How to create an attractive and supportive working environment for health professionals
Policy issue and context: poor work environments compromise healthworkforce supply and quality of care
- Health policy-makers face the challenge of matching increasing demand for health care with a sufficient supply of health professionals in times of existing and projected health-workforce shortages.
- The work environment constitutes an important factor in the recruitment and retention of health professionals, and the characteristics of the work environment affect the quality of care both directly and indirectly. Addressing the work environment, therefore, plays a critical role in ensuring both the supply of a health workforce and the enhancement, effectiveness and motivation of that workforce.
- The purpose of providing attractive and supportive work environments is to create incentives for entering – and remaining in – the health professions, and to provide conditions that enable health workers to perform effectively (to achieve high-quality health services).
- Given the complexity of the work-environment issues to be addressed, policy responses need to be multidimensional, cross-cutting and inclusive. For coherent policies, policy action has to be considered at four levels: international/regional level; national level; sectoral level; and local/ organizational level. Effective solutions are context-related and therefore priority has to be given to the local and organizational level. The other levels provide the legislative and regulatory framework and provide guidance and support for the development of workplace policies.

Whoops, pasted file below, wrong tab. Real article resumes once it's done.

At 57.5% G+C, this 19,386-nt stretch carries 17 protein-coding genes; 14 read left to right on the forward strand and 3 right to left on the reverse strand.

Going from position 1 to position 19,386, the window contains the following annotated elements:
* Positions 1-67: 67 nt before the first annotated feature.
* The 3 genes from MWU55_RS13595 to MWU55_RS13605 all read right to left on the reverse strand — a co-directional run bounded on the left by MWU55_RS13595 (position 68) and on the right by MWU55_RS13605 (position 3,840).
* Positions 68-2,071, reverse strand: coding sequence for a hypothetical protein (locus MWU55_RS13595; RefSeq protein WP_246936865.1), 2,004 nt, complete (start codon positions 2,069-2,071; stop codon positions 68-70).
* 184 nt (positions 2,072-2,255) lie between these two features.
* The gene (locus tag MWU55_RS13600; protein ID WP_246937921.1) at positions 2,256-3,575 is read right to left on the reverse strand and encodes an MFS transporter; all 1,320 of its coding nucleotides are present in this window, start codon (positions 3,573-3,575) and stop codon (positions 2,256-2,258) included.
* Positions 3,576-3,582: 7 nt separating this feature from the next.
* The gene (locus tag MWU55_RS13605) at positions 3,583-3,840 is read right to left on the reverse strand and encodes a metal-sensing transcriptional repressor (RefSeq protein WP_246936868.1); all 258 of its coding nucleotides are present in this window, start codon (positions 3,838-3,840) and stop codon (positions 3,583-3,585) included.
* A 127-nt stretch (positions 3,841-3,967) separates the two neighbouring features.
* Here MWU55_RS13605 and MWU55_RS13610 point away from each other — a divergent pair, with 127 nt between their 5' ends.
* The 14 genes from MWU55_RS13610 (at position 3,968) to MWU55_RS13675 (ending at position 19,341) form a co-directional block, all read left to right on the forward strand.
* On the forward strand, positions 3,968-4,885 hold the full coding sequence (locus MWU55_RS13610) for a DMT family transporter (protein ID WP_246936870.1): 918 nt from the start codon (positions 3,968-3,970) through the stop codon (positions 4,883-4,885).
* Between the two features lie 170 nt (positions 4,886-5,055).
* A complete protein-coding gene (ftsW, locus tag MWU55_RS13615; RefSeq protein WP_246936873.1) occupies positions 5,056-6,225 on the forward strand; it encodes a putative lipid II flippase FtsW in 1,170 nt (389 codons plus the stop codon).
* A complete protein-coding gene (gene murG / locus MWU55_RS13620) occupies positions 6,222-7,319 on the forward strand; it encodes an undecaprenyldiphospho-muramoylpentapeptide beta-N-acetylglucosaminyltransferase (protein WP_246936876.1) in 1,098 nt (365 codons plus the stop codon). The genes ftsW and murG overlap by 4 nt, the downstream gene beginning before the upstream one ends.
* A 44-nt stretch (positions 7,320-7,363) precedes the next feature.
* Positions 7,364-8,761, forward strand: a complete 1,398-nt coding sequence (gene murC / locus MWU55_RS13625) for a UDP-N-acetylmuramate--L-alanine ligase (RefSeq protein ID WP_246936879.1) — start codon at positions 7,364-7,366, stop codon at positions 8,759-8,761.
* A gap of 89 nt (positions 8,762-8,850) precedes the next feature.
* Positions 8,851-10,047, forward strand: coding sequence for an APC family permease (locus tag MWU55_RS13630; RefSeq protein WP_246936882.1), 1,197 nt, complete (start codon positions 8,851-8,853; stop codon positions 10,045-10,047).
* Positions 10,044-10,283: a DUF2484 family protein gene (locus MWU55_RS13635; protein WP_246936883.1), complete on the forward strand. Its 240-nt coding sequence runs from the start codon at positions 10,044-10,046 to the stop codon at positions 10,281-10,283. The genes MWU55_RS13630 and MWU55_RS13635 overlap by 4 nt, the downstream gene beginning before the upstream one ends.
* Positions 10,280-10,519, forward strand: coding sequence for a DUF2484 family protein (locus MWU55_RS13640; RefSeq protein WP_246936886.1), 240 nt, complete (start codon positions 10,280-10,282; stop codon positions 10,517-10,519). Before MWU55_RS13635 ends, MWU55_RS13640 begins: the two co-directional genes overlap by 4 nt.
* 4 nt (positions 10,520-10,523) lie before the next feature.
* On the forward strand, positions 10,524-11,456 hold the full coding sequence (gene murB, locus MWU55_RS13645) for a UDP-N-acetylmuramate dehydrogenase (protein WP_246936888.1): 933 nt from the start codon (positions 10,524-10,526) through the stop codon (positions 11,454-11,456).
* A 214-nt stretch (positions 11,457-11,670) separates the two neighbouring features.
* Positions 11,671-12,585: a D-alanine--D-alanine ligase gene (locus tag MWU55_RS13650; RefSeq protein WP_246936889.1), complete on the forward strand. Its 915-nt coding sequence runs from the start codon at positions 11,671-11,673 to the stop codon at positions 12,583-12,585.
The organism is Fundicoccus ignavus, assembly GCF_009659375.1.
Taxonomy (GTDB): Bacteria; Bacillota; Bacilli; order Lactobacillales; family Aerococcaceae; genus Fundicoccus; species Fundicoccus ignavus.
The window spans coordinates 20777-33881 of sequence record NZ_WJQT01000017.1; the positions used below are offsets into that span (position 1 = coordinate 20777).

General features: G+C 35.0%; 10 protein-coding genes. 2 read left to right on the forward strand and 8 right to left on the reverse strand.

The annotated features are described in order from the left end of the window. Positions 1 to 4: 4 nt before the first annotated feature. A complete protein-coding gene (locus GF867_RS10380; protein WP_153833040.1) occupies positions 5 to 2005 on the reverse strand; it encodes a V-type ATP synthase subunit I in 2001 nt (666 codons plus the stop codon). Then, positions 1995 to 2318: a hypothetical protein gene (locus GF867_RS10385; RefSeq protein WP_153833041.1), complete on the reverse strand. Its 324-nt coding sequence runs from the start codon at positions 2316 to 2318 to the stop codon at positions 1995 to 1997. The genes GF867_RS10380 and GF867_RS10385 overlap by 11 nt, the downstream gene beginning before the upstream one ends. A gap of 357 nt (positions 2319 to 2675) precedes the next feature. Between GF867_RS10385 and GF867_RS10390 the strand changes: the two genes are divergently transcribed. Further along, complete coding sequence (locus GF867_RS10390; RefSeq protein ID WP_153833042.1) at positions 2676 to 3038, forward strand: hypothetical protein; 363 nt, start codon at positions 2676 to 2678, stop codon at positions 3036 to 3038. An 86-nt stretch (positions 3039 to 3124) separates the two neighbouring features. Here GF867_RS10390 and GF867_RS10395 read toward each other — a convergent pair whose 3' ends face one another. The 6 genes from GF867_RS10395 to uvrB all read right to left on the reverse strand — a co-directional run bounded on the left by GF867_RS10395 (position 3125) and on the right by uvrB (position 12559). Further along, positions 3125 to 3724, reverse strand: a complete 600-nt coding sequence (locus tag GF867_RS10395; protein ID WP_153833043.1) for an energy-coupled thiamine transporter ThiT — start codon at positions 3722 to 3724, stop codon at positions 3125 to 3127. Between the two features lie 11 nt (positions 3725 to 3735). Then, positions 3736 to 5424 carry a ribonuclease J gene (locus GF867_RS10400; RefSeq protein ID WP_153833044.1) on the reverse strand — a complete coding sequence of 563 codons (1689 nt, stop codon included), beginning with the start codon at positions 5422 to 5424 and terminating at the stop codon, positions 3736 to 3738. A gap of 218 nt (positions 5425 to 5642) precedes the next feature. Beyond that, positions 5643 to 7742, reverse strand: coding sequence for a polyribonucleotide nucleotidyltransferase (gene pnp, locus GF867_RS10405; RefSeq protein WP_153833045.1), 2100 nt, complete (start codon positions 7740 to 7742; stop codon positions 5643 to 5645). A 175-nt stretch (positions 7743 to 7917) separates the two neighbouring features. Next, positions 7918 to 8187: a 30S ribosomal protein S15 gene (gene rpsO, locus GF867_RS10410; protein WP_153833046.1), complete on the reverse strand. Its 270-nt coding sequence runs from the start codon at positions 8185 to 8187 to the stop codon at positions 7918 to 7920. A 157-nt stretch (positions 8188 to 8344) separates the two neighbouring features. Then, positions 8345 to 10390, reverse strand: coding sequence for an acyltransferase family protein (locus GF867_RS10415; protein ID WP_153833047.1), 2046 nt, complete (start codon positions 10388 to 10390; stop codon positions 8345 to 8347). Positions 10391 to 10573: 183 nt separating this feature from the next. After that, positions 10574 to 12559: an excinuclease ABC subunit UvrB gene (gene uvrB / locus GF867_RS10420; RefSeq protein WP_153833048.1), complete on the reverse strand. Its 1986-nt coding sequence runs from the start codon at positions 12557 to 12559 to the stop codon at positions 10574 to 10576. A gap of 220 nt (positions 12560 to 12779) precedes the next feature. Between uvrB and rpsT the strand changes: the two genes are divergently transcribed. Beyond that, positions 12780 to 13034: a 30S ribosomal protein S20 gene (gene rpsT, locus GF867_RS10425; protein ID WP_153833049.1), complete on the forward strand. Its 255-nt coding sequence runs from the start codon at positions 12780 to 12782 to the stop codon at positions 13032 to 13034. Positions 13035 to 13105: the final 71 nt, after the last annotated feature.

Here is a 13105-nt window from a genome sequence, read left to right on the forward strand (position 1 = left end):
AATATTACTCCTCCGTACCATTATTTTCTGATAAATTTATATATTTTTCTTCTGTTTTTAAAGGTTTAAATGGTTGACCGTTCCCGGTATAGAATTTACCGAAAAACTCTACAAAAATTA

- Two examples of what can be done to improve the quality of the work environment in the health professions include policy approaches to promote a healthy balance between family life and work, and the enhancement of the protection of workers’ health.
- In order to encourage health-sector employers to make a commitment to positive work environments, the development of workplace assessment/recognition programmes could be considered.
- As many factors influencing the work environment operate outwith the health sector, intersectoral collaboration is required. In particular, the interface between labour and health-policy mandates needs to be strengthened.
- Here, the use of social dialogue can help to ensure sustainable and cross-sectional implementation with multiple stakeholders.